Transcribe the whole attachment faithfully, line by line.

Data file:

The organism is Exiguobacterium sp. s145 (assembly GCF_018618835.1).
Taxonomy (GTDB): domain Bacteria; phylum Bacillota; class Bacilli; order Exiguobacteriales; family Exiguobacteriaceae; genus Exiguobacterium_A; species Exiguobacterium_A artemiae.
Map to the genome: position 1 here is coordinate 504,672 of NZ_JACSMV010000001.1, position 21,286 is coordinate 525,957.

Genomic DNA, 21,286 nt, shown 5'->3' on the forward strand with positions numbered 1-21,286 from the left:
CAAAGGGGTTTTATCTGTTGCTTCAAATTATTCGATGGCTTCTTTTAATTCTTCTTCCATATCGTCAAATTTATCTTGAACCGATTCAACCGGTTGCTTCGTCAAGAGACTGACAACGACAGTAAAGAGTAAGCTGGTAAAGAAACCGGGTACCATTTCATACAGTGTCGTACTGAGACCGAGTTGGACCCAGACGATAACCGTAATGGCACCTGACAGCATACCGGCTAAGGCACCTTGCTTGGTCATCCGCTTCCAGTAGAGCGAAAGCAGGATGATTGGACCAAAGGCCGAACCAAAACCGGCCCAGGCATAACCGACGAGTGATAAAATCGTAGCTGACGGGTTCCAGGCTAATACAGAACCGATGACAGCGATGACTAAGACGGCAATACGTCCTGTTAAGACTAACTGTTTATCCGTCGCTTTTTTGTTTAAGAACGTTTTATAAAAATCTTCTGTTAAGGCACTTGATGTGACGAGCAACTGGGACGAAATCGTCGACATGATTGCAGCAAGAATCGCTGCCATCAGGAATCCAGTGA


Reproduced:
The organism is Exiguobacterium sp. s145 (assembly GCF_018618835.1).
Taxonomy (GTDB): domain Bacteria; phylum Bacillota; class Bacilli; order Exiguobacteriales; family Exiguobacteriaceae; genus Exiguobacterium_A; species Exiguobacterium_A artemiae.
Map to the genome: position 1 here is coordinate 504,672 of NZ_JACSMV010000001.1, position 21,286 is coordinate 525,957.

Genomic DNA, 21,286 nt, shown 5'->3' on the forward strand with positions numbered 1-21,286 from the left:
CAAAGGGGTTTTATCTGTTGCTTCAAATTATTCGATGGCTTCTTTTAATTCTTCTTCCATATCGTCAAATTTATCTTGAACCGATTCAACCGGTTGCTTCGTCAAGAGACTGACAACGACAGTAAAGAGTAAGCTGGTAAAGAAACCGGGTACCATTTCATACAGTGTCGTACTGAGACCGAGTTGGACCCAGACGATAACCGTAATGGCACCTGACAGCATACCGGCTAAGGCACCTTGCTTGGTCATCCGCTTCCAGTAGAGCGAAAGCAGGATGATTGGACCAAAGGCCGAACCAAAACCGGCCCAGGCATAACCGACGAGTGATAAAATCGTAGCTGACGGGTTCCAGGCTAATACAGAACCGATGACAGCGATGACTAAGACGGCAATACGTCCTGTTAAGACTAACTGTTTATCCGTCGCTTTTTTGTTTAAGAACGTTTTATAAAAATCTTCTGTTAAGGCACTTGATGTGACGAGCAACTGGGACGAAATCGTCGACATGATTGCAGCAAGAATCGCTGCCATCAGGAATCCAGTGA